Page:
Fact: Legacy SaaS and technical debt are holding executives back from meeting their marketing objectives. In fact, only 5% of company leaders believe their marketing organization utilizes their technology “extremely well.”
As a chief financial officer, your job is to spend wisely, so when someone presents you with a very high (and frankly startling) number attached to a new piece of martech, it can result in sticker shock. However, it’s essential to evaluate the benefits that will come with a long-term investment in SaaS and why it’s important for your business.
Read on to find out why CFOs should invest in SaaS technology.
Focus on the long-term cost savings of SaaS
Despite the pressure to pull back spending amidst global economic uncertainty, tech spend shows no signs of slowing down.
According to Gartner, tech spend is expected to reach $4.6 trillion this year, a 5.1% increase from 2022. Roman Taranov, Forbes Councils Member, writes, “My advice is always: buy, don’t build. When you invest in the proper technology stack early on, you establish a strong foundation for your company’s future.”
Investing in an up-to-date martech stack that facilitates and enables your processes will pay off. One report by McKinsey found that 73% of businesses have seen a 20-40% increase in productivity due to the use of SaaS.
In-house solutions often seem like a good idea, but the cost of fixing internal errors and data losses far outweigh the benefits. Investing in third-party SaaS solutions outsources the complexities of the tech, and allows you to sit back and reap the rewards.
Consider the scalability of SaaS
One great thing about SaaS? It’s scalable. As your company expands, you won’t have to worry about upgrading or replacing software and hardware (which is costly and time-consuming). Good SaaS products can help you stay agile and responsive to changing business needs, and will provide outstanding customer success support along the way.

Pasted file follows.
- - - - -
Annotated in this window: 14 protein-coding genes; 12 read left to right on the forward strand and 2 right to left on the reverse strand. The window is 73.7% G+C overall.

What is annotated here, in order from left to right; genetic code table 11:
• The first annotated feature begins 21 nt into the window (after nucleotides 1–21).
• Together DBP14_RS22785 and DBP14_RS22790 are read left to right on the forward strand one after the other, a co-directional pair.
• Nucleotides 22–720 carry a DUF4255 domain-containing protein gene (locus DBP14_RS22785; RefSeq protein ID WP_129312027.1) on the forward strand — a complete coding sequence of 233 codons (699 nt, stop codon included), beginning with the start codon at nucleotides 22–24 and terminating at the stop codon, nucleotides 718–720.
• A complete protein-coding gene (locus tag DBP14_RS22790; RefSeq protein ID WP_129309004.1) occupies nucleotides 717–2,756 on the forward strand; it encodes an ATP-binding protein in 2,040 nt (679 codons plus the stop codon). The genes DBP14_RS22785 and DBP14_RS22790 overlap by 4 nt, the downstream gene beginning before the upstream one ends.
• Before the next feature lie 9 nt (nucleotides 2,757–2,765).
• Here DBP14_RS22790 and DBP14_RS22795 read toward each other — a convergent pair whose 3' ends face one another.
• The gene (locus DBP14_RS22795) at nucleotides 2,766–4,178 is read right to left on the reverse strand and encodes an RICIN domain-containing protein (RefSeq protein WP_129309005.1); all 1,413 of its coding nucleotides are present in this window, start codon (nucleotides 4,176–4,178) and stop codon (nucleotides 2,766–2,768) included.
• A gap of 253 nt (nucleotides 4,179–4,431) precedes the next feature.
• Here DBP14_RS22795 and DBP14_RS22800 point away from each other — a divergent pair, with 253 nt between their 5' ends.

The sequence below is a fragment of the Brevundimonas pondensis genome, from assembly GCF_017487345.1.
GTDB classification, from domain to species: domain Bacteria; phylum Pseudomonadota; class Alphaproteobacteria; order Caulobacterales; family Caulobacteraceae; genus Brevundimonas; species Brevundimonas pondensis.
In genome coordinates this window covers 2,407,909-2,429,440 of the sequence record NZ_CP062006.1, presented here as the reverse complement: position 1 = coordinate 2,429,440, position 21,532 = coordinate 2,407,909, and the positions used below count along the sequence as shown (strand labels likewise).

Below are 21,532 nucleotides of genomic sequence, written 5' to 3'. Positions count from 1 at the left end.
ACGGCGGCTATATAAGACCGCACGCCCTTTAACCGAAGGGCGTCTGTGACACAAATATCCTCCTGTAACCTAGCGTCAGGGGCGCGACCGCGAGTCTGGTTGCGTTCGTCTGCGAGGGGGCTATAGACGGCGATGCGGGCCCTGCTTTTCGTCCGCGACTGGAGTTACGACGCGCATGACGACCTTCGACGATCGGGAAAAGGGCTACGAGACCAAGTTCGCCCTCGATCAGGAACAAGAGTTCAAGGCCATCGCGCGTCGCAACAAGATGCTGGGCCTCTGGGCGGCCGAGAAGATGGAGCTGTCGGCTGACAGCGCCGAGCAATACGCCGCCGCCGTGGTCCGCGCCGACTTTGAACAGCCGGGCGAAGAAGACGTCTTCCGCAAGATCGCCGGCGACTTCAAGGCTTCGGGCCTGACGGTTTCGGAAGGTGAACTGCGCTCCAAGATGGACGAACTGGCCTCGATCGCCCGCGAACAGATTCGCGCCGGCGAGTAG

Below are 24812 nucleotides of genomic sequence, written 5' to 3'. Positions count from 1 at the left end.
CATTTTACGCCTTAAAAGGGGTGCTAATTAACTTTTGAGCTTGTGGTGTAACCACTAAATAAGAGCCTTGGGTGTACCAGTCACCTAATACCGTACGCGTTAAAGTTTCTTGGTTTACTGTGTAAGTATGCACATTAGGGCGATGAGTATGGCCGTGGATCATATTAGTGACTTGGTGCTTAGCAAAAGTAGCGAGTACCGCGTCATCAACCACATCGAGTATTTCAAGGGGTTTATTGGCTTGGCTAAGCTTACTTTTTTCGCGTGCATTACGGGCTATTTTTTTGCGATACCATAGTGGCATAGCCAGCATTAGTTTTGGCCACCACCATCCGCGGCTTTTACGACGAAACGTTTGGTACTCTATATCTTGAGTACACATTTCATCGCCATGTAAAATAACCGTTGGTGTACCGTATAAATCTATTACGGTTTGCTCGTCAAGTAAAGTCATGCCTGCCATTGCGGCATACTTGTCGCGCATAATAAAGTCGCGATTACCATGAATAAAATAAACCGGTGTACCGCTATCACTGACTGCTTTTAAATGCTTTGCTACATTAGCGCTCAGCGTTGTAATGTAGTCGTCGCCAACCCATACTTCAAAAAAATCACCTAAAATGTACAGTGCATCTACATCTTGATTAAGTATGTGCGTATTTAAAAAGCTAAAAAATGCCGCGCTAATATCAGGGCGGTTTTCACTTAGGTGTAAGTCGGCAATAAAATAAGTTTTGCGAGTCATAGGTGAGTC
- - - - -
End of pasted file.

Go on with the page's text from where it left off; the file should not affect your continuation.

In fact, SaaS may give you a competitive advantage. 67% of companies surveyed in Wunderkind’s CMO State of the Union report said they rely heavily on internal skills to mature their technology.
“When investing in SaaS, you don’t need to rely on internal teams to continually fix out-of-date tech,” says Richard Aldridge, Executive Director of Business Development, EMEA at Wunderkind. “It’s on the provider to continually optimize, maintain and improve. This is exactly why companies outsource their tech needs, because SaaS providers are specialists and can keep you up to date efficiently.”
Evaluate tech stack integration
Does your new SaaS solution fit in perfectly with your existing tech stack, such as your ESP? You’re likely to get over sticker shock quicker.
According to an AppDynamics report, 80% of IT professionals said their job became more complex in 2020 due to tech stack sprawl (meaning multiple tech solutions that are all geared towards fixing the same problem, but are really just inefficient, out of date, and building technical debt).
Aldridge comments, “Part of the benefit of buying SaaS is time-to-value. If you’re asking an internal team to build or update a solution, they’re often starting from scratch and won’t have the ability to rapidly build and integrate new tech. When you purchase it, it’s implemented quickly and can deliver value quickly.
SaaS products that integrate with existing systems are the solution. The more straightforward and hands-off the system, the better—and if it means you can get rid of legacy SaaS that’s been weighing you down, even better!
Look at the ROI of SaaS
When considering the cost of a SaaS product, it’s crucial to look at the return on investment for the entire business. Although SaaS can be an expensive up-front cost, consider the full value equation.
“All too often, a CFO is brought in at the end of the sales process and they just see the price,” explains Aldridge. “When a CFO has been excluded from the evaluation process, they don’t understand the problem being solved, or the full value a solution will drive. They’re just looking at a cost equation.”
CFOs should work with their teams from the get-go to evaluate the potential ROI, factoring in not just the cost of the product, but the benefits and savings SaaS will bring over time.
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